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ACL Reconstruction for Very Young Athletes – TSRHC Sports Medicine

At one time, orthopedic surgeons believed that waiting for surgery until an athlete was fully-grown was ideal for kids who had torn their anterior cruciate ligament (ACL). Henry Ellis, M.D. and Philip Wilson, M.D. have extensively studied the effects of waiting to reconstruct a torn ACL. They have found it’s not always best for some patients. Without a healthy ACL, one of the primary stabilizers for the knee, other tissues inside the joint are at risk for damage.

footballTo determine the right course of care for a very young athlete, our first step is to estimate the number of years of growth left in the knee joint. We do this by looking at the growth plates in an x-ray of the hand to determine the patient’s “bone age.” Only with the “bone age” can, the best treatment plan can be put in place for optimal outcomes.

Scott, now 13 years old, had his ACL reconstructed by Dr. Ellis, a TSRHC pediatric orthopedic surgeon, when he was 10. In athletes like him, with several years left to grow, the surgeon must carefully protect the growth plates. This way, the knee is stabilized, but the legs can continue to grow normally. If adult procedures are incorrectly used on young knees, the legs may end up different lengths or the injured leg may become bowed.

Now, Scott is back in action on the football field with no complaints and no concerns.  Good luck to Scott and the Bulldogs!

To learn more about growth plates, check out Dr. Ellis’ comments in an earlier post, “Have you ever thought about how bones grow?”

For information about pediatric sports medicine and surgical options, please visit our website at scottishrite.org/sports.

Things to Know About Scoliosis Screening

As kids go back to school, many of them are being screened for scoliosis. Here is some information that you should know about the process:

  • What is Scoliosis? Scoliosis is a progressive condition causing the spine to curve or twist into a “C” or “S” shape.
  • What Causes Scoliosis? The most common form of scoliosis is idiopathic, meaning there is no known cause. Despite some popular beliefs, scoliosis does not result from carrying heavy items, athletic activity, sleeping/standing postures, or minor lower limb length discrepancies. Researchers at TSRHC identified the first genes associated with idiopathic scoliosis and hope the discovery will one day lead to identifying the cause of the spinal curvature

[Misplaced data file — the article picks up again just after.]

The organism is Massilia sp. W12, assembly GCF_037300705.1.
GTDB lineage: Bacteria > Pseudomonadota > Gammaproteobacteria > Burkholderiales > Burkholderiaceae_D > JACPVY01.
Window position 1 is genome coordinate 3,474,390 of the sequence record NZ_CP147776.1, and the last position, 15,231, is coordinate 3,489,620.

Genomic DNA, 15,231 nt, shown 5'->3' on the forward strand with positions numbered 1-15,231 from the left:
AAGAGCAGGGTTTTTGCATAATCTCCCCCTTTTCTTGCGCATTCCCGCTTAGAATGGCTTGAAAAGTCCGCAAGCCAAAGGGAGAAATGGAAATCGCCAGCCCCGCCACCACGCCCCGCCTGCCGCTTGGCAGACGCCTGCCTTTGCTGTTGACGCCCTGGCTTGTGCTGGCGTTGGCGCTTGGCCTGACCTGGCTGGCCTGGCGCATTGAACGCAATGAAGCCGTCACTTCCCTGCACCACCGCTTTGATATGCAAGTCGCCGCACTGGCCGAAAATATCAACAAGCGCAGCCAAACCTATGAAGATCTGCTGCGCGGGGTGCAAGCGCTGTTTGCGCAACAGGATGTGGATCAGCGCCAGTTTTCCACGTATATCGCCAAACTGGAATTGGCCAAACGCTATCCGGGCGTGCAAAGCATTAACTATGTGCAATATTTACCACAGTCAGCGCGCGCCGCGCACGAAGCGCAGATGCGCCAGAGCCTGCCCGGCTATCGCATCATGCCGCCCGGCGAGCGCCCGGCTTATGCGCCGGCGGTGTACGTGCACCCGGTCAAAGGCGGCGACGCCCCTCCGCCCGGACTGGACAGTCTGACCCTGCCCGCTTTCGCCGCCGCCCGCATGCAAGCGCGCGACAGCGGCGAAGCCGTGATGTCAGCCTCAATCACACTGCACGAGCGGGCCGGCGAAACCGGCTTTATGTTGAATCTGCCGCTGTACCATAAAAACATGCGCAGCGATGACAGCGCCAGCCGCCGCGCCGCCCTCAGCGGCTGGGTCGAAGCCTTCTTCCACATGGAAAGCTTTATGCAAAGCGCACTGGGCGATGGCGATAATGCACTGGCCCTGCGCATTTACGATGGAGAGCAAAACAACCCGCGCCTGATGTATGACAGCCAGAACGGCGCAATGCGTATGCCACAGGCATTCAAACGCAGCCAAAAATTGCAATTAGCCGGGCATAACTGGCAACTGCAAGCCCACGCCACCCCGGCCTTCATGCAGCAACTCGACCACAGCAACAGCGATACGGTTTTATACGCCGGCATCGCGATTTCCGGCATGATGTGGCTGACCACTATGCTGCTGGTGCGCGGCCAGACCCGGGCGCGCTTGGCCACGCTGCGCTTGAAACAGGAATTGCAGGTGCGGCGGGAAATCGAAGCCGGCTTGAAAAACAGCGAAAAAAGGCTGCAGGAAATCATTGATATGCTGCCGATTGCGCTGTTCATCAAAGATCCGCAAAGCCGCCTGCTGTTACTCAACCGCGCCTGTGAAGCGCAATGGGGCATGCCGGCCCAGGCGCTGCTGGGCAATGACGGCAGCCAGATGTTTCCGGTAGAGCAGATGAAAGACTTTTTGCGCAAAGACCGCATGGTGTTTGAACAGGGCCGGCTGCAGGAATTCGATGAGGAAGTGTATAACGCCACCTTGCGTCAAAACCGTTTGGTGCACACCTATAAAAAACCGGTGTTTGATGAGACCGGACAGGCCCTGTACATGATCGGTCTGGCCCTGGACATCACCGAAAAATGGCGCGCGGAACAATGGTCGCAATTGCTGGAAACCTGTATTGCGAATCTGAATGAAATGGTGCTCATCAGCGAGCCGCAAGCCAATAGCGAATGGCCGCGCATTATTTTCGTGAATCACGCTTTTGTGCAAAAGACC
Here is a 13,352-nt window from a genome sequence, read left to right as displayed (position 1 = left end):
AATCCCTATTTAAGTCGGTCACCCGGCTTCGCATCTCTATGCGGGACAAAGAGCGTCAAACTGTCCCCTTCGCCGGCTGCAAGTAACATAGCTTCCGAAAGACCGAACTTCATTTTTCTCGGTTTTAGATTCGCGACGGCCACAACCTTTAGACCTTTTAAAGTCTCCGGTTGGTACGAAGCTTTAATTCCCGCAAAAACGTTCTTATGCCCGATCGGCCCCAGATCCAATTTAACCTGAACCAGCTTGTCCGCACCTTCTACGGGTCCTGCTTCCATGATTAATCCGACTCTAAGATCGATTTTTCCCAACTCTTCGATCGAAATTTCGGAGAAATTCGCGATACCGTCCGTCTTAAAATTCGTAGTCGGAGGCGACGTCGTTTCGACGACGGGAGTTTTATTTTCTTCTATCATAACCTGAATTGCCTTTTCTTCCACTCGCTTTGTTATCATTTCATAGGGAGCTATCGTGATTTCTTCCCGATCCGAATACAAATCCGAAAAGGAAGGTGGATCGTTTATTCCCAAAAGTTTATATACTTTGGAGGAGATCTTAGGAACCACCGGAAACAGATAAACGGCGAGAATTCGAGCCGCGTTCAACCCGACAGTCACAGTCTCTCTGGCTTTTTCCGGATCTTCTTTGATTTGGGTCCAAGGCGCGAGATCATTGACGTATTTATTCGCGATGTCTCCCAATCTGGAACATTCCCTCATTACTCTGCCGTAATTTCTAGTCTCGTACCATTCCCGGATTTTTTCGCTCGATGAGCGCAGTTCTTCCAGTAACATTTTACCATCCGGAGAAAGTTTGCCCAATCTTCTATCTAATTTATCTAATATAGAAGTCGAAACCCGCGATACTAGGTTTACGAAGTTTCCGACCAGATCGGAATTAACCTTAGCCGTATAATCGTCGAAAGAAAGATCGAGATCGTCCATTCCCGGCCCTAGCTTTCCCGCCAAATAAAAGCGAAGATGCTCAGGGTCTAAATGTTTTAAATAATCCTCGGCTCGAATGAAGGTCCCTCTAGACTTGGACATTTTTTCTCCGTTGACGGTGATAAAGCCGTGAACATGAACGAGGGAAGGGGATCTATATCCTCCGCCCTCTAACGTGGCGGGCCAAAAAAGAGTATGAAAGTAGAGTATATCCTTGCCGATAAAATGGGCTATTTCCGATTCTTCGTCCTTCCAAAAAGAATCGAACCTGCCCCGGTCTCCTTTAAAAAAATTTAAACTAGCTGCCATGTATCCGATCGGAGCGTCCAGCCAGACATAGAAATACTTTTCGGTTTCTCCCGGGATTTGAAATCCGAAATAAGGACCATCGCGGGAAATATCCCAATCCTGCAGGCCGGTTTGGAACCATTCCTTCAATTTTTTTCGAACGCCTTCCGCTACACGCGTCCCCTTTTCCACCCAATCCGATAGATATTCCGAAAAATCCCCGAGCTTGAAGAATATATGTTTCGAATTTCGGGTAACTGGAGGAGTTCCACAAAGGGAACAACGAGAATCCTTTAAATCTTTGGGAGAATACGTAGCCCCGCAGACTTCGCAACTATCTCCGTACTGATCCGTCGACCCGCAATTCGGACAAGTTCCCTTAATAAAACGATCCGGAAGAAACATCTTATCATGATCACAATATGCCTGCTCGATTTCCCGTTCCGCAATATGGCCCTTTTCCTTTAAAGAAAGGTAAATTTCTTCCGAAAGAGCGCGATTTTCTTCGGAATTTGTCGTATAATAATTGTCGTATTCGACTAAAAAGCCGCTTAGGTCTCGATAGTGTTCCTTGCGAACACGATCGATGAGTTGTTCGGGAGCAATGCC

• How is it diagnosed? Scoliosis usually occurs in early adolescence (5th – 9th grade), becoming more noticeable during a growth spurt. The child’s physician or school nurse will screen for scoliosis by having the child perform the Adam’s Forward Bend Test to look for any unevenness or abnormalities in the shoulders, ribcage or back. They can also screen using a device called the scoliometer or by taking an X-Ray.
  • Treatment: If your child has been told they have a curvature in the spine, their physician or school nurse can refer them to a healthcare provider such as Texas Scottish Rite Hospital for Children. From there, the physician will find the proper treatment method for your child.
    • Note: Approximately 5% of the patients referred to TSRHC will need treatment:
      • 3% – need surgery
      • 2% – need a brace
      • 45% – need observation
      • 50% – are determined not to have scoliosis and are released from care

Watch the following video from our Assistant Chief of Staff Dr. Karl Rathjen:

Patient Shares Lessons Learned in Moving Speech About “Happiness”

What is happiness? TSRHC patient Anika, age 18, of Lewisville, has been winning awards for her thought provoking take on the subject.

Screen Shot 2015-08-19 at 11.12.41 AMIn the latest triumph for her dramatic speech, “Happy,” the Lewisville High School senior competed in the National Speech and Debate Association’s annual National Tournament that was held in Dallas this summer. Anika was one of only two North Texas students to qualify in the Original Oratory category.

Earlier this year, she delivered the speech, which cites studies and other published observations about happiness, to TSRHC’s orthopedic staff.